Biography: Alex Dytso is currently a Postdoctoral Researcher in the Department of Electrical Engineering at Princeton University working under the supervision of Professor H. Vincent Poor. He received a Ph.D. degree from the Department of Electrical and Computer Engineering at the University of Illinois at Chicago (UIC) under the supervision of Daniela Tuninetti and Natasha Devroye. He received his B. S. degree in 2011 from the University of Illinois at Chicago where he received International Engineering Consortium’s William L. Everitt Student Award of Excellence for outstanding seniors, who have demonstrated an interest in the communications field. His current research topic focuses on multi-user information and estimation theories and their applications to wireless networks.

Zhixiong Yang

Title: Distributed Learning Under Byzantine Failures

Abstract: Distributed machine learning algorithms enable learning of models from datasets that are distributed over a network without gathering the data at a centralized location. While efficient distributed algorithms have been developed under the assumption of faultless networks, failures that can render these algorithms nonfunctional occur frequently in the real world. This talk focuses on the problem of Byzantine failures, which are the hardest to safeguard against in distributed algorithms. While Byzantine fault tolerance has a rich history, existing work does not translate into efficient and practical algorithms for high-dimensional distributed learning. In this talk, two variants of an algorithm termed Byzantine-resilient distributed coordinate descent (ByRDiE) are introduced that enable distributed learning in the presence of Byzantine failures. Theoretical analysis and numerical experiments presented highlight the usefulness of ByRDiE for high-dimensional distributed learning in the presence of Byzantine failures.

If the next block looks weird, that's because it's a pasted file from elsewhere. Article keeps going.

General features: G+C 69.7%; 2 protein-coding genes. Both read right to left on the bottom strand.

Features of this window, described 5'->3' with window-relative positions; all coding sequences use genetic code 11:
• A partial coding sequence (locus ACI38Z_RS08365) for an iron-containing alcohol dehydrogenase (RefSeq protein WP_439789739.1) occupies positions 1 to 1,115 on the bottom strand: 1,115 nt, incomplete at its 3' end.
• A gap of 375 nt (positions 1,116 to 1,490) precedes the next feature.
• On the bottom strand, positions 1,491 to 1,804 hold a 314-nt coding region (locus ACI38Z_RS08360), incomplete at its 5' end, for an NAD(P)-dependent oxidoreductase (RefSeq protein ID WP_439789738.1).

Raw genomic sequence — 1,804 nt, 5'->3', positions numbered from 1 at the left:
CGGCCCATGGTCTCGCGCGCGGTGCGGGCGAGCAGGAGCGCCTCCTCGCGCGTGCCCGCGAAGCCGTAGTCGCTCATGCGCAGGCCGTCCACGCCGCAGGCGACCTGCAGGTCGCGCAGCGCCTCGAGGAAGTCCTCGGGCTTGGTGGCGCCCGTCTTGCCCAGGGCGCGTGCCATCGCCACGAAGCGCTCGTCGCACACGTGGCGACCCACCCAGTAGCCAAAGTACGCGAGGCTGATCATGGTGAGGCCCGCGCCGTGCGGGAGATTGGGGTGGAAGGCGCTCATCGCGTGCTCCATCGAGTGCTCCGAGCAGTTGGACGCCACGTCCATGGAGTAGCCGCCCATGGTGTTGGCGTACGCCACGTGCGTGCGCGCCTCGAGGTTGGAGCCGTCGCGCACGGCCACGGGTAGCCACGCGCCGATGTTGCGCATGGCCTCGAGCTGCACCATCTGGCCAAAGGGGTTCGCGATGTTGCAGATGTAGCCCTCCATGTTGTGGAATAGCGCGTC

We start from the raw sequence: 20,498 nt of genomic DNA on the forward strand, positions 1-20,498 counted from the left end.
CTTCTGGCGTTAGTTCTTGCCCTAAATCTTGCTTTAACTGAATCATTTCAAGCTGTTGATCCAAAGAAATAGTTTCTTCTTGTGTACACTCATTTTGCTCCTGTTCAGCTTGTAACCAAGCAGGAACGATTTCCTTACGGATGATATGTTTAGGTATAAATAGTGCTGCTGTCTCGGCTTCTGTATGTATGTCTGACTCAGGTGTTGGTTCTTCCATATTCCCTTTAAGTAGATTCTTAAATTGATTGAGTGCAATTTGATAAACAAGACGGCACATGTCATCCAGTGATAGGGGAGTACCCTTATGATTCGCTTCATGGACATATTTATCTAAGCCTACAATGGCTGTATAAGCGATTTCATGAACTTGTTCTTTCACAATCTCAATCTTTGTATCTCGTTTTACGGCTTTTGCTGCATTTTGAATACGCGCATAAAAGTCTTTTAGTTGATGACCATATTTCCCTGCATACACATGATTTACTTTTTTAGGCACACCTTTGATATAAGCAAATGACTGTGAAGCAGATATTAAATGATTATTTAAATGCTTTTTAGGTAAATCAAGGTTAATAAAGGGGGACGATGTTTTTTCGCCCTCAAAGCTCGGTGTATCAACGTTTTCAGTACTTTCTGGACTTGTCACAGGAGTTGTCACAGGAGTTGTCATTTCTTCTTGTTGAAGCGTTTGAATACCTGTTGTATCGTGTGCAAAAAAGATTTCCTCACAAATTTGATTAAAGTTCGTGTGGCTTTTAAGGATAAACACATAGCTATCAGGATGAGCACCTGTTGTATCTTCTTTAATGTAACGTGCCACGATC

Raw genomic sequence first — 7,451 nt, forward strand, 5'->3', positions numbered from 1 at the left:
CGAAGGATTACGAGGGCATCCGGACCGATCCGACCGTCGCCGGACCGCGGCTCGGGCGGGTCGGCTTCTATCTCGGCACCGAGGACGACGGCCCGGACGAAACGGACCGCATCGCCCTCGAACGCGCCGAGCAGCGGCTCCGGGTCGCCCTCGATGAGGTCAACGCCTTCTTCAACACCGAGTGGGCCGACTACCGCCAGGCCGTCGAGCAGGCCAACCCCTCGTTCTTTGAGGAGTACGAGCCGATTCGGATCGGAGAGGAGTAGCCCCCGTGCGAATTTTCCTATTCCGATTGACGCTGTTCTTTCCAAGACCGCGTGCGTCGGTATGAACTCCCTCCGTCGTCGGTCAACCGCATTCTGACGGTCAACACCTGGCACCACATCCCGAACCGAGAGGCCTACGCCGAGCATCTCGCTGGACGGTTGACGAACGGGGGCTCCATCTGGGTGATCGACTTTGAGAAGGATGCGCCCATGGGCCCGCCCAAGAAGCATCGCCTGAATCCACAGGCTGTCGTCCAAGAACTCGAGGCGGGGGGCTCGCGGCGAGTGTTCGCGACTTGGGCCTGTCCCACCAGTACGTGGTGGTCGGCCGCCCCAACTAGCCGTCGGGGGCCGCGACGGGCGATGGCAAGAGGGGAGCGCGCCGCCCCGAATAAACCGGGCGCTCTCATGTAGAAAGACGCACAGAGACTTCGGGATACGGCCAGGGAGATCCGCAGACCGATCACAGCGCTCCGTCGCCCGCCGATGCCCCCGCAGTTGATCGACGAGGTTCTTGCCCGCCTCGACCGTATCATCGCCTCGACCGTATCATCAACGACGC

Biography: Zhixiong Yang received the B.E. degree (with Honors) in electrical engineering from Beijing Jiaotong University, Beijing, China, in 2011. He is currently a Ph.D. student with the Department of Electrical and Computer Engineering, Rutgers University-New Brunswick, NJ, USA. His research interests include distributed optimization methods, robust learning algorithms, and learning under adversarial settings.

Dr. Shirin Jalali

Title: Compression Codes for Efficient Data Acquisition